With the House leadership and Gov. Bill Haslam as moderating influences, Republican legislators continue to strive toward a balance between what some Democrats label “crazy, right-wing stuff” and a reasonable conservative consensus.
The process appears to involve some weeding in the GOP garden of ideas as well as pruning and fertilizing selected seedlings.
On the weeding front, for example, House Republicans – with relatively little fanfare – killed a bill that would have required President Obama to provide his birth certificate to Secretary of State Tre Hargett in order to be on the ballot in Tennessee for the 2012 election.
Also tossed aside, with even less fanfare, was a bill that would have set up a legislative committee to review federal laws and regulations and decide which, if any, should be recommended to the full Legislature for nullification.
There remain rooted other examples of the notion that state legislators should be overseeing congressmen and the president. One, the Health Care Freedom Act, has passed, though at maturity it seems little more than a symbolic gesture to declare that Tennesseans can ignore the national health care law.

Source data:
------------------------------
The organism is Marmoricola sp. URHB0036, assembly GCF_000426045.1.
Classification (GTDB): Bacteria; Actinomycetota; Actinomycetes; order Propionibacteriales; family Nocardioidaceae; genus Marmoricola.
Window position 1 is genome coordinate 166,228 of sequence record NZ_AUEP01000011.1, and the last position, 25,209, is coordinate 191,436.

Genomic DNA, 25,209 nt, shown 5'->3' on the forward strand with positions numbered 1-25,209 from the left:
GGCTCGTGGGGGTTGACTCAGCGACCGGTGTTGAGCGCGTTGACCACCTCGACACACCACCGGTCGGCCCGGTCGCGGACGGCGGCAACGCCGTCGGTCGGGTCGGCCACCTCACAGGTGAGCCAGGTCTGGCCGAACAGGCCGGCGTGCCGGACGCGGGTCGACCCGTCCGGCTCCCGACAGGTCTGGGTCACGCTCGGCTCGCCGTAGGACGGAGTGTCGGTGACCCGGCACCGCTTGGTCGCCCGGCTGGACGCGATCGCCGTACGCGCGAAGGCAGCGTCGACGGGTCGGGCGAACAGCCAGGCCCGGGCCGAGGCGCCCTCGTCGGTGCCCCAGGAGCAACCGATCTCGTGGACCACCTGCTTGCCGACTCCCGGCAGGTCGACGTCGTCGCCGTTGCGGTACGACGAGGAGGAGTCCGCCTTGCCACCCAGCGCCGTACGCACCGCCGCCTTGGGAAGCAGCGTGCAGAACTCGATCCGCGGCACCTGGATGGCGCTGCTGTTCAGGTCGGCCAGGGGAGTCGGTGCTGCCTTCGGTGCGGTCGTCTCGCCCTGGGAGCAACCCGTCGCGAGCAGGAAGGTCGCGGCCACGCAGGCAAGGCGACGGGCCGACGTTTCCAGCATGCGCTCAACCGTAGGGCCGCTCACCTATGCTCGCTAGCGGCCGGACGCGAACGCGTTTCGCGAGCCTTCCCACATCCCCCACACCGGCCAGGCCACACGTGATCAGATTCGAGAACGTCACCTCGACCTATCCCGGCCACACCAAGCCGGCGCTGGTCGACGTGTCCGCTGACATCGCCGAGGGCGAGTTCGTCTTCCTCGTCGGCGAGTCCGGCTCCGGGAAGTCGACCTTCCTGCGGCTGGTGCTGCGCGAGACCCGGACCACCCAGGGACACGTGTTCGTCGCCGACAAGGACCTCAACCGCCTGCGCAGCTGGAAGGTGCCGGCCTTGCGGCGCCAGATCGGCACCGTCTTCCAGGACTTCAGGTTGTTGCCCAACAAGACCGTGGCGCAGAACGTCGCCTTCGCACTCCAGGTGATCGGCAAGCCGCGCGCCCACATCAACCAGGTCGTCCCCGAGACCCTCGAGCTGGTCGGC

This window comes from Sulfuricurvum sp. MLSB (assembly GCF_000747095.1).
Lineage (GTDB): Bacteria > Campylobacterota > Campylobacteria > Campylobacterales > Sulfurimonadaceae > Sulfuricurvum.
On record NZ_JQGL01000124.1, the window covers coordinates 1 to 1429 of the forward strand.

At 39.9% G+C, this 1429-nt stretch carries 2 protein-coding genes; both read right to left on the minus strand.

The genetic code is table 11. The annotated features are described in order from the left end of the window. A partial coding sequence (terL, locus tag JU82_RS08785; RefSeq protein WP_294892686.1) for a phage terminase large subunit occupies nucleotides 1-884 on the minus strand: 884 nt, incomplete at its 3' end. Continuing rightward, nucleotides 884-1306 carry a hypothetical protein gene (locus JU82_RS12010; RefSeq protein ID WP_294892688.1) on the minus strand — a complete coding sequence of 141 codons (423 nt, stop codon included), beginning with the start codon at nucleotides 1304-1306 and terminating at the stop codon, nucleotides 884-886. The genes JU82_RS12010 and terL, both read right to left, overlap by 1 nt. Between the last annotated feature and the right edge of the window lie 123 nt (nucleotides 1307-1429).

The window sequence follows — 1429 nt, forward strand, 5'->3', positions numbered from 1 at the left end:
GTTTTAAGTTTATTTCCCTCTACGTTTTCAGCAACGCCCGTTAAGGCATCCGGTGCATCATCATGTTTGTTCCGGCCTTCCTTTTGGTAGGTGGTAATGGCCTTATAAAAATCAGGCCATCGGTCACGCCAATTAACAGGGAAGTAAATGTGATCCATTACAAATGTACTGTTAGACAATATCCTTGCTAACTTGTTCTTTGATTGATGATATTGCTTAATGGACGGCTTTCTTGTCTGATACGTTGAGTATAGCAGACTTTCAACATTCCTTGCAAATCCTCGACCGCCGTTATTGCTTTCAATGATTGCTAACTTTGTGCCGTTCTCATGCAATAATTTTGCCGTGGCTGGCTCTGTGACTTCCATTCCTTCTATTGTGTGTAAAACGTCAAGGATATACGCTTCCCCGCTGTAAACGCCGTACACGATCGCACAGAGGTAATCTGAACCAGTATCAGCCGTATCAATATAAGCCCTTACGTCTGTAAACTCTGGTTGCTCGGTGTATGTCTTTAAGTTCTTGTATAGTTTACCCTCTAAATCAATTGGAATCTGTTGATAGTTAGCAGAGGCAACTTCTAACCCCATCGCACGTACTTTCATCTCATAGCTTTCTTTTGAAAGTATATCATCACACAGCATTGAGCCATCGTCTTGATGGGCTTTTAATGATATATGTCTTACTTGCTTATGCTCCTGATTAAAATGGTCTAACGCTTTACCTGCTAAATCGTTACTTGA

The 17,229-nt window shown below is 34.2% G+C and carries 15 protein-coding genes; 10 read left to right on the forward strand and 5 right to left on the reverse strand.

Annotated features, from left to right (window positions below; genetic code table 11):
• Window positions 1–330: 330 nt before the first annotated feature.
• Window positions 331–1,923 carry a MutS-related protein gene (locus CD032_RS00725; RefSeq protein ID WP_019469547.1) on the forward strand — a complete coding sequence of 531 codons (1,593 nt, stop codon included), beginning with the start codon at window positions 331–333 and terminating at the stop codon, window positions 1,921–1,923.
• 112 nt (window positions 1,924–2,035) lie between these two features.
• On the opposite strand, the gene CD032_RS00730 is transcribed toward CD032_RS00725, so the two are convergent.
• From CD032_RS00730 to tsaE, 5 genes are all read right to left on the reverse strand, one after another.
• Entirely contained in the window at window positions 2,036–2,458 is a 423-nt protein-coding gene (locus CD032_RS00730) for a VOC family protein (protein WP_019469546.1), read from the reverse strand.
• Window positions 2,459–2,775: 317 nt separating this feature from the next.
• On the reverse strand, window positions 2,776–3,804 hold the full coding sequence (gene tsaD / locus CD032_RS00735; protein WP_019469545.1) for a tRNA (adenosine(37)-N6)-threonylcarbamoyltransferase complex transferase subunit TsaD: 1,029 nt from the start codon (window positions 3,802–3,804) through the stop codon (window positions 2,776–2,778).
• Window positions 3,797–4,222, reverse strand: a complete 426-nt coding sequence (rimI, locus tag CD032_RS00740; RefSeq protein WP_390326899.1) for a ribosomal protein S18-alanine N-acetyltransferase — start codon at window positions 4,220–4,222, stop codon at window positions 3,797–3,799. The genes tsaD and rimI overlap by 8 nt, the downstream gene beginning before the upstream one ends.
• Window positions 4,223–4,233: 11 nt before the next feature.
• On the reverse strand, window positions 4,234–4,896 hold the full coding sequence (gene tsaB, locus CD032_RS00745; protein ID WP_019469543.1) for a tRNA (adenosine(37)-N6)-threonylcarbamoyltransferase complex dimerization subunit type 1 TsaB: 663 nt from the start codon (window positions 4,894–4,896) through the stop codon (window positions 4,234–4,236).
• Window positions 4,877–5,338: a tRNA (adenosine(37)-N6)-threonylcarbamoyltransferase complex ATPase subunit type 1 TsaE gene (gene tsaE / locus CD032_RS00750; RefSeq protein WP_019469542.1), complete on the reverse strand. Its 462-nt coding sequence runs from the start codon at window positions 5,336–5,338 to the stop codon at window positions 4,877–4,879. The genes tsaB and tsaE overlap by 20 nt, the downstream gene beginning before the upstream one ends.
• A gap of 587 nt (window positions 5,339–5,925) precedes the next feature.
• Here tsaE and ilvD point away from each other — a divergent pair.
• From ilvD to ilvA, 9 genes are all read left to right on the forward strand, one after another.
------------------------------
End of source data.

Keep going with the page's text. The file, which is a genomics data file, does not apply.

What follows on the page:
The more ambitious Health Care Compact, which envisions a state takeover of federal health care programs and the federal money to pay for them is still being pruned and fertilized.
So is the bill that began as a move to ban collective bargaining by teacher associations with the pruning handled in the House – where Speaker Beth Harwell had to cast a tie-breaking vote last week to keep the thing alive – and fertilizing in the Senate. It is unclear what the seedling will look like when, and if, it reaches maturity.
But it is clear that there is a Republican consensus that something should be done. Similar pruning and fertilizing – and the same clear consensus for doing something, if not exactly what that should be – is underway on Haslam’s tort reform bill.
Ditto for the illegal immigration legislation, where normally Republican-leaning business lobbyists are at odds with the perceived populist uprising for action – most notably on a bill that would require businesses to use the federal “E-Verify” system to check the legal status of their employees.